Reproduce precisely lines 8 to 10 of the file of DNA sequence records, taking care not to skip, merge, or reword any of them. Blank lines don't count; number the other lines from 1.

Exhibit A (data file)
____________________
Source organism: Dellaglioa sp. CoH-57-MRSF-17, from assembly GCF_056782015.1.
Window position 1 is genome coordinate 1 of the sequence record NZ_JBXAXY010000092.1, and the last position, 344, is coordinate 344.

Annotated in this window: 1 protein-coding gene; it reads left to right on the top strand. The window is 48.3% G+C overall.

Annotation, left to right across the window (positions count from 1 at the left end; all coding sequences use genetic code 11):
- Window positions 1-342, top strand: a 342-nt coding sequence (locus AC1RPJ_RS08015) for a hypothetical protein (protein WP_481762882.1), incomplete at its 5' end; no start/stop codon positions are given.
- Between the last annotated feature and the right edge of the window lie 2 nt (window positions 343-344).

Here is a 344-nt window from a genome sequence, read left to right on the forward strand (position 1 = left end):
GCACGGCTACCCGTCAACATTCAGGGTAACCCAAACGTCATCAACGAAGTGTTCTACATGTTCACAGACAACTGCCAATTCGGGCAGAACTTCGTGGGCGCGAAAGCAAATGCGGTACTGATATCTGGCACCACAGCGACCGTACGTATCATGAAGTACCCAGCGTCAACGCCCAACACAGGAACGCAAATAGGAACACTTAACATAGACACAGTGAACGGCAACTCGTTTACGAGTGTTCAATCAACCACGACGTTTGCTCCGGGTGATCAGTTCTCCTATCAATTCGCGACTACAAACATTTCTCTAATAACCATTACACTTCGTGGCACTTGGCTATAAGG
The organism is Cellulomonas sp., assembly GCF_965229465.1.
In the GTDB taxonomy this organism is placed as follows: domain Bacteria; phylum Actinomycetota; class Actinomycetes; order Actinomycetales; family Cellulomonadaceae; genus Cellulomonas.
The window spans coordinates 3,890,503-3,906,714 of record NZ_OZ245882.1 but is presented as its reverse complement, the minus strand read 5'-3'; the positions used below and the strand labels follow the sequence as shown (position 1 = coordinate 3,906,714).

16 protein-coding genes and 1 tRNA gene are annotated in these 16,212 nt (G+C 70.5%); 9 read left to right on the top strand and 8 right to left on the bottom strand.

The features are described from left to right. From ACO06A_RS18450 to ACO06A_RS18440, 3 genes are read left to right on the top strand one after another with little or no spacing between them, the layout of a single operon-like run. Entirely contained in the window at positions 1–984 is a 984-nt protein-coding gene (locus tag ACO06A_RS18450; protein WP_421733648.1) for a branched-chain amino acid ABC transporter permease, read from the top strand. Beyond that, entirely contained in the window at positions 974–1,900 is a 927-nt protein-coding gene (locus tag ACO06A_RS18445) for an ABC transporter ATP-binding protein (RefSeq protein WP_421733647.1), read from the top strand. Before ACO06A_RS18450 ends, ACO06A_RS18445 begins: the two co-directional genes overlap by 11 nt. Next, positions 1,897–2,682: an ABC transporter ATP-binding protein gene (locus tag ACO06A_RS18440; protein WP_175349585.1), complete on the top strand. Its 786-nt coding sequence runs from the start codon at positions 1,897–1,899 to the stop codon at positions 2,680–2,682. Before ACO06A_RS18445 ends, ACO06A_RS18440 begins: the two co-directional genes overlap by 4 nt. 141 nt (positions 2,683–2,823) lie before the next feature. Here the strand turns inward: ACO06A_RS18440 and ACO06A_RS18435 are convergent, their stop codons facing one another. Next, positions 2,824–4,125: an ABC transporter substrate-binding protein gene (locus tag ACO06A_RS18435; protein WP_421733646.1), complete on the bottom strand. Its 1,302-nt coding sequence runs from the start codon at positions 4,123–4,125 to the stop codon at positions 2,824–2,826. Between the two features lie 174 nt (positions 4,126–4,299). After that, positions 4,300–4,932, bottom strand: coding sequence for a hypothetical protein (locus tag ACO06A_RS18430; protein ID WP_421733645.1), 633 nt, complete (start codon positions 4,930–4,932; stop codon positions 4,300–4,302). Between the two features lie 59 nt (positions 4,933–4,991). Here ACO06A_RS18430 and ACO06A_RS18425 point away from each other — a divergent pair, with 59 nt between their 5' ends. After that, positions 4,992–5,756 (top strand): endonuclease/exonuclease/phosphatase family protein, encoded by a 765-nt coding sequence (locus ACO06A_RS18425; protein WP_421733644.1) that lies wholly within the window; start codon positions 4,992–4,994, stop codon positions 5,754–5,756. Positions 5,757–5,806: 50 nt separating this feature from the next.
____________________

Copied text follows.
GCACGGCTACCCGTCAACATTCAGGGTAACCCAAACGTCATCAACGAAGTGTTCTACATGTTCACAGACAACTGCCAATTCGGGCAGAACTTCGTGGGCGCGAAAGCAAATGCGGTACTGATATCTGGCACCACAGCGACCGTACGTATCATGAAGTACCCAGCGTCAACGCCCAACACAGGAACGCAAATAGGAACACTTAACATAGACACAGTGAACGGCAACTCGTTTACGAGTGTTCAATCAACCACGACGTTTGCTCCGGGTGATCAGTTCTCCTATCAATTCGCGACTACAAACATTTCTCTAATAACCATTACACTTCGTGGCACTTGGCTATAAGG
The organism is Cellulomonas sp., assembly GCF_965229465.1.
In the GTDB taxonomy this organism is placed as follows: domain Bacteria; phylum Actinomycetota; class Actinomycetes; order Actinomycetales; family Cellulomonadaceae; genus Cellulomonas.